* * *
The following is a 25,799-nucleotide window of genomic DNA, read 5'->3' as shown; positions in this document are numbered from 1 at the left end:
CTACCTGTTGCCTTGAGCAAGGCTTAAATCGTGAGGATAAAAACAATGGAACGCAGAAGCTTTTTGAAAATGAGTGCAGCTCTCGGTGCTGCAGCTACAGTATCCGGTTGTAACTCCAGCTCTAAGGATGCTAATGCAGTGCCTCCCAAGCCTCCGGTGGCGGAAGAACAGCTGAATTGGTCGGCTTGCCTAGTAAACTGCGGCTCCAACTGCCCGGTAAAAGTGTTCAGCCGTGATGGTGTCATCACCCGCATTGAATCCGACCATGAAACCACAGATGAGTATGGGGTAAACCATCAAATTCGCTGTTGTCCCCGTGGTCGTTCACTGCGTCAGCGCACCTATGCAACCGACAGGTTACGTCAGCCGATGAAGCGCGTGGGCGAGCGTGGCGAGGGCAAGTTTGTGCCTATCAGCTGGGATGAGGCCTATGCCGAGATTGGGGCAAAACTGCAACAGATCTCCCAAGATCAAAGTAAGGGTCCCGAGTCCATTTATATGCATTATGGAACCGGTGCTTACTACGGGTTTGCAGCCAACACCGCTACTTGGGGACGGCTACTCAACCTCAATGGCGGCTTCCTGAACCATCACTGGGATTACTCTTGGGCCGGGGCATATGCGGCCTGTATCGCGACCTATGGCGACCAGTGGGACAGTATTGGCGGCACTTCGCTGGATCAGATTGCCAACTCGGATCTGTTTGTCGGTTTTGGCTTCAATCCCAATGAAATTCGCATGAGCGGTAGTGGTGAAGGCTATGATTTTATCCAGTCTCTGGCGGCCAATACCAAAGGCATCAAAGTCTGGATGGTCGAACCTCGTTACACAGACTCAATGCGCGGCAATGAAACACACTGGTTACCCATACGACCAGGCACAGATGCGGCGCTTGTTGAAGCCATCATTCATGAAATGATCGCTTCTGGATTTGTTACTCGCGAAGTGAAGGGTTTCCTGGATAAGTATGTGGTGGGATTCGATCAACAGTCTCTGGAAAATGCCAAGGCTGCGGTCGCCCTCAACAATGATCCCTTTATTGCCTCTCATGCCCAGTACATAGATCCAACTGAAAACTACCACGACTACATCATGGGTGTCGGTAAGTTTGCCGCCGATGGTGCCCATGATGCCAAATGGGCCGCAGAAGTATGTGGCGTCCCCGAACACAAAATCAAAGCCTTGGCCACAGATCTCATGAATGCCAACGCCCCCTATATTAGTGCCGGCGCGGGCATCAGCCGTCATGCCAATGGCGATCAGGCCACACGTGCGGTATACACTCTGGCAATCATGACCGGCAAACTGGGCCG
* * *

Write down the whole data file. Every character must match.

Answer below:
The following is a 25,799-nucleotide window of genomic DNA, read 5'->3' as shown; positions in this document are numbered from 1 at the left end:
CTACCTGTTGCCTTGAGCAAGGCTTAAATCGTGAGGATAAAAACAATGGAACGCAGAAGCTTTTTGAAAATGAGTGCAGCTCTCGGTGCTGCAGCTACAGTATCCGGTTGTAACTCCAGCTCTAAGGATGCTAATGCAGTGCCTCCCAAGCCTCCGGTGGCGGAAGAACAGCTGAATTGGTCGGCTTGCCTAGTAAACTGCGGCTCCAACTGCCCGGTAAAAGTGTTCAGCCGTGATGGTGTCATCACCCGCATTGAATCCGACCATGAAACCACAGATGAGTATGGGGTAAACCATCAAATTCGCTGTTGTCCCCGTGGTCGTTCACTGCGTCAGCGCACCTATGCAACCGACAGGTTACGTCAGCCGATGAAGCGCGTGGGCGAGCGTGGCGAGGGCAAGTTTGTGCCTATCAGCTGGGATGAGGCCTATGCCGAGATTGGGGCAAAACTGCAACAGATCTCCCAAGATCAAAGTAAGGGTCCCGAGTCCATTTATATGCATTATGGAACCGGTGCTTACTACGGGTTTGCAGCCAACACCGCTACTTGGGGACGGCTACTCAACCTCAATGGCGGCTTCCTGAACCATCACTGGGATTACTCTTGGGCCGGGGCATATGCGGCCTGTATCGCGACCTATGGCGACCAGTGGGACAGTATTGGCGGCACTTCGCTGGATCAGATTGCCAACTCGGATCTGTTTGTCGGTTTTGGCTTCAATCCCAATGAAATTCGCATGAGCGGTAGTGGTGAAGGCTATGATTTTATCCAGTCTCTGGCGGCCAATACCAAAGGCATCAAAGTCTGGATGGTCGAACCTCGTTACACAGACTCAATGCGCGGCAATGAAACACACTGGTTACCCATACGACCAGGCACAGATGCGGCGCTTGTTGAAGCCATCATTCATGAAATGATCGCTTCTGGATTTGTTACTCGCGAAGTGAAGGGTTTCCTGGATAAGTATGTGGTGGGATTCGATCAACAGTCTCTGGAAAATGCCAAGGCTGCGGTCGCCCTCAACAATGATCCCTTTATTGCCTCTCATGCCCAGTACATAGATCCAACTGAAAACTACCACGACTACATCATGGGTGTCGGTAAGTTTGCCGCCGATGGTGCCCATGATGCCAAATGGGCCGCAGAAGTATGTGGCGTCCCCGAACACAAAATCAAAGCCTTGGCCACAGATCTCATGAATGCCAACGCCCCCTATATTAGTGCCGGCGCGGGCATCAGCCGTCATGCCAATGGCGATCAGGCCACACGTGCGGTATACACTCTGGCAATCATGACCGGCAAACTGGGCCG